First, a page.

Today we’d like to introduce you to A Michelle Page.
So, before we jump into specific questions about the business, why don’t you give us some details about you and your story.
I first travelled to Nepal back in 1986 for a vacation. I fell in love with the country, the culture, the relaxed pace of life there, and especially the people. I went back often, when I started noticing hand-painted metal signs with dogs. There were chickens, pigs and goats denoting butcher shops, “Beware of Dog” signs on the front of homes, some with the Nepali lettering translated as “Brilliant dog in here.” They were charming, some painted in a naïve, whimsical style, others very detailed, while others were obviously warnings with snarling animals meant to scare off intruders (the “Danger Dogs” signs.) Around 2004 the handcrafted styles were slowly being replaced by mass –produced versions – stenciled and stark, with no personality. I started collecting the old metal ones, thinking there may be a market for them back in LA, so I sought out the studios and artists whose work I liked best. I took back a few, and sold them right away. People loved them!
Soon after, I was introduced to a woman with a gallery in Ojai, who offered me a show after seeing two pieces that Ed Moses had purchased. That first show led to 13 sales, and I decided then that it was a viable business.
I was fortunate to be interviewed by Marco Werman for Public Radio International. Nepal had just become a Federated Democratic Republic, and happened to be in the news that day. We talked about the business for about 15 minutes, which led to 15 commissions. That press really helped launch my business, along with articles in the LA Times and the NY Post.
When I again returned to Nepal I purchased 100 signs from my favorite artists. The signs sold out in weeks, so on the following trip I had orders for 300 signs, commissioned by art-and-animal lovers who had sent me photos of their pets. It was the beginning of many wonderful relationships and a very unique and FUN business!
As of today I have been to Nepal and Kathmandu 23 times ordering Danger Dogs. My process involves selecting 3 artists per commission to paint the same photo in whatever style the client desires. Clients pick the version they like the best (for $250), and I sell the rest, either on my website https://nepaldog.com/ or in galleries, museums or other retail outlets. The work has been carried by the Santa Monica Museum of Art, and The Craft and Folk Art Museum here in LA. The artists get paid upon completion of the work, whether their painting is sold or not, thereby helping out many artisans who otherwise would have a very meager income. The artists charge me much more than they would a Nepali citizen. I don’t ever haggle with them, and often pay more than they ask. At this point, I am the only one hiring these artists to paint I feel really good helping out so many, since otherwise they might not be painting at all.
We’re always bombarded by how great it is to pursue your passion, etc – but we’ve spoken with enough people to know that it’s not always easy. Overall, would you say things have been easy for you?
Once I figured out there was a market for the signs, the hardest part was getting so many completed in a short time span. I go twice a year and stay for about 10 weeks in the spring and 6 weeks in the fall, staying until all the orders are complete. Not all the artists I try working with have proved reliable, so it has been challenging to establish professional working relationships with enough artists to produce the ever-increasing amount of orders. Also, many of the artists leave and go to other countries, including South Korea, India and Saudi Arabia, looking for a better life. I have worked with 66 artists in total over the years, although today I have secured strong ongoing businesses with about 12 who count on my business as their livelihood.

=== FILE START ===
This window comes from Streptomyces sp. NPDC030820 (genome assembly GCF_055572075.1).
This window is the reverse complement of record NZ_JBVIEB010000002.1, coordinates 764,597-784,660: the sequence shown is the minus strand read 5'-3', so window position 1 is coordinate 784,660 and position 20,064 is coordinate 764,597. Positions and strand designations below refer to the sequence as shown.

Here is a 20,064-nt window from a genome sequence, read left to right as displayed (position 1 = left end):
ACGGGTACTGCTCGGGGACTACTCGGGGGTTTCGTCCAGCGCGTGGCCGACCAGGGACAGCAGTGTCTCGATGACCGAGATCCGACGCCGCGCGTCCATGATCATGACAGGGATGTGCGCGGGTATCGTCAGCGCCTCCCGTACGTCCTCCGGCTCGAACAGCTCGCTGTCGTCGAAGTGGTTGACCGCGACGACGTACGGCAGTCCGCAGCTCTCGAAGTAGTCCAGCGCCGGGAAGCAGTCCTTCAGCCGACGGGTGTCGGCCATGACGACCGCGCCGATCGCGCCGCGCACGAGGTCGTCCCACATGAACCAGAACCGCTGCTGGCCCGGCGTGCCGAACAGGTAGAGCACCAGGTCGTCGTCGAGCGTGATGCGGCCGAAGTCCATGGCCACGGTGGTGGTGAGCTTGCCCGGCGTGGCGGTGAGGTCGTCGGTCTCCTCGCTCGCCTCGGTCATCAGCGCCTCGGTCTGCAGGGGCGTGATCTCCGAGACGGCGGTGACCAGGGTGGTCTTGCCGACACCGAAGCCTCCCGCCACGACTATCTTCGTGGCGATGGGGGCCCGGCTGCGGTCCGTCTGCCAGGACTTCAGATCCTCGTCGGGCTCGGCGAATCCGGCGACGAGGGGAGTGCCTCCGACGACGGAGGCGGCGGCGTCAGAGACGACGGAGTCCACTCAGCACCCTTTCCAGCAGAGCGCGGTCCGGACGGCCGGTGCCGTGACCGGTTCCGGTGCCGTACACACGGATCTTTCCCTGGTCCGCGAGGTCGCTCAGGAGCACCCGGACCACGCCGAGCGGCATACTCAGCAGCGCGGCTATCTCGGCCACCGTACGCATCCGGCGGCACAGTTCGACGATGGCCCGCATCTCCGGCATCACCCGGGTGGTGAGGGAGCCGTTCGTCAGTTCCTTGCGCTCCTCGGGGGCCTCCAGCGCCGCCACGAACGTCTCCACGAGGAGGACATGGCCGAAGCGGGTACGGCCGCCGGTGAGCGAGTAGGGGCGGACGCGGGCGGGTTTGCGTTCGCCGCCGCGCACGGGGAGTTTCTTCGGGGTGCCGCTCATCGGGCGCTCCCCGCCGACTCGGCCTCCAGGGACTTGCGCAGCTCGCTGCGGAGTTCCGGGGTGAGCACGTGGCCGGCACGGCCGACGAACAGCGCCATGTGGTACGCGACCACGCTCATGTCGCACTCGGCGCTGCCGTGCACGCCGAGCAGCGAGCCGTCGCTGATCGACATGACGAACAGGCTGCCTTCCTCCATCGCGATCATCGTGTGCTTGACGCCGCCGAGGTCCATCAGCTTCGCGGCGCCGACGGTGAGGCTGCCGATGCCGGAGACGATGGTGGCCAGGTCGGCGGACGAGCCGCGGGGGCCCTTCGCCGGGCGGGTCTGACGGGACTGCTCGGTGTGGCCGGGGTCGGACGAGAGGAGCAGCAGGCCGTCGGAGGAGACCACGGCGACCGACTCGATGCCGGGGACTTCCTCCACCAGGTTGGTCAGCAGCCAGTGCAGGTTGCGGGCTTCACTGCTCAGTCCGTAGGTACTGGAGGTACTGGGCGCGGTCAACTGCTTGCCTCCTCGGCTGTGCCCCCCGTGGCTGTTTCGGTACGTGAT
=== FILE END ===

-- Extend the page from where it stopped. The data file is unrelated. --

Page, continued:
We’d love to hear more about your business.
My business is called Nepal Dogs, and to the best of my knowledge, I am the only business like this in the world. My business model of selecting multiple artists to paint the same commissioned pet portrait allows the clients a choice to purchase the one they like best (although sometimes they buy all three) and gives me enough leftover supply to sell online or through other outlets. These “beware of dog” (or cat!) signs are fully personalized: the patron chooses the wording, the style, dimensions, even the background colors. I recently had an order for the dog to be painted on a golf course! People now know me as the Danger Dog Lady!
I was in Nepal during the big earthquake in 2015 and hired several artists to do portraits. They completed 90 pieces in two weeks under very challenging circumstances, amid rubble and after-shocks. I feel good about employing these people, and I know they feel good about providing a beautiful product. It is a very symbiotic relationship. Rescue dogs from America are rescuing the Nepali artists!
What were you like growing up?
I was the fifth of 5 children and was left pretty much on my own. What they call free range these days.
I loved reading, especially about travel. I learned to garden with my father and my mother hand sewed all of my clothes. I took 10 years of ballet and was terrible, but it gave me good posture.
- Price of a commission of your pet for 1 of 3 signs that will be painted for you: $250
- Price for 2 of 3 signs that will be painted for you: $400 Price for all 3: $500
- There are over 70 different breeds of dogs and cats already painted on my website. Prices vary.
- Website: htpps://NepalDog.com
- Email: email@example.com
- Instagram: @NepalArtDogs
- Facebook: Nepal Art Dogs
- Twitter: @dangerdogs
- Other: Nepaldog.typepad.com
My personal photo credit goes to Adams Archives. Same with the photo of me with the artist.